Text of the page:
year = "2018",
month = "3",
day = "1",
doi = "10.1002/ldr.2887",
language = "English",
volume = "29",
pages = "506--520",
journal = "Land Degradation and Development",
issn = "1085-3278",
publisher = "Wiley",
number = "3",

}

The cost-efficiency and reliability of two methods for soil organic C accounting. / Viscarra Rossel, Raphael A.; Brus, Dick J.

In: Land Degradation and Development, Vol. 29, No. 3, 01.03.2018, p. 506-520.

Research output: Contribution to journalArticleAcademicpeer-review

TY - JOUR

T1 - The cost-efficiency and reliability of two methods for soil organic C accounting

AU - Viscarra Rossel, Raphael A.

AU - Brus, Dick J.

PY - 2018/3/1

Y1 - 2018/3/1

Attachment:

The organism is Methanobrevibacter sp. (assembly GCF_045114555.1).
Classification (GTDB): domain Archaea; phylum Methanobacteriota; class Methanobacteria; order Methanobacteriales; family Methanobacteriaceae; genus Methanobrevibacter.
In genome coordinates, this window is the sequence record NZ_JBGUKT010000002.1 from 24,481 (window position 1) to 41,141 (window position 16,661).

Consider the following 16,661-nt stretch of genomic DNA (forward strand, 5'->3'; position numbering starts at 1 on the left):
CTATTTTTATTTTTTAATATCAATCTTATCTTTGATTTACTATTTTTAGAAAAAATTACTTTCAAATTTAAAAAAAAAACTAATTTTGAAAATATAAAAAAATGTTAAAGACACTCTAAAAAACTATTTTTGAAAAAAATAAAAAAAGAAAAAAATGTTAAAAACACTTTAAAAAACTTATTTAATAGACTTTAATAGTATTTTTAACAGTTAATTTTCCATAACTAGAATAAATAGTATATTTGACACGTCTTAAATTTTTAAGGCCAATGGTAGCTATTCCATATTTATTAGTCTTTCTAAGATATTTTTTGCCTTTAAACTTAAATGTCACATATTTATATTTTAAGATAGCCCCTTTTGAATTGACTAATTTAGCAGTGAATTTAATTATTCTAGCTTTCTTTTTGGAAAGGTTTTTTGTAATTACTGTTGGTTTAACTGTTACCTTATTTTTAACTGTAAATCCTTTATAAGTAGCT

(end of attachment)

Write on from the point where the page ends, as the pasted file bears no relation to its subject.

N2 - Sequestering organic carbon (C) in soil can help to combat land degradation, improve food security, and mitigate greenhouse gas emissions and climate change. But we need reliable, cost-efficient methods to assess, monitor, and verify the change. Here, we compared two methods for the direct measurement of soil organic C stocks and for monitoring the change. Our aims were to quantify the soil organic C stock in two carbon estimation areas, under cropping and grazing, using composite sampling with two designs and proximal sensing. We compared the two schemes in terms of the (a) accuracy of the estimated C stocks, the total cost, and the cost-efficiency, calculated as the ratio of the accuracy of the estimate and the total cost, and (b) uncertainty of the estimated standard error of the estimated C stocks. We found that compositing was cheaper but more inaccurate than sensing. Sensing was 1.2 to 2.1 times more cost-efficient than compositing. We also found that the uncertainty of the estimated standard errors from compositing was large and unreliable, which can hinder the quantification of a minimum detectable difference in organic C stocks. We show that the sensor-derived spatially explicit data can also be used to map the C stocks, which can help to optimise the sampling design in subsequent monitoring rounds. Our findings have important implications for the development of C measurement and monitoring methodologies. Visible–near infrared and gamma attenuation sensing can accurately, cost-efficiently, and reliably monitor and verify changes in soil C stocks.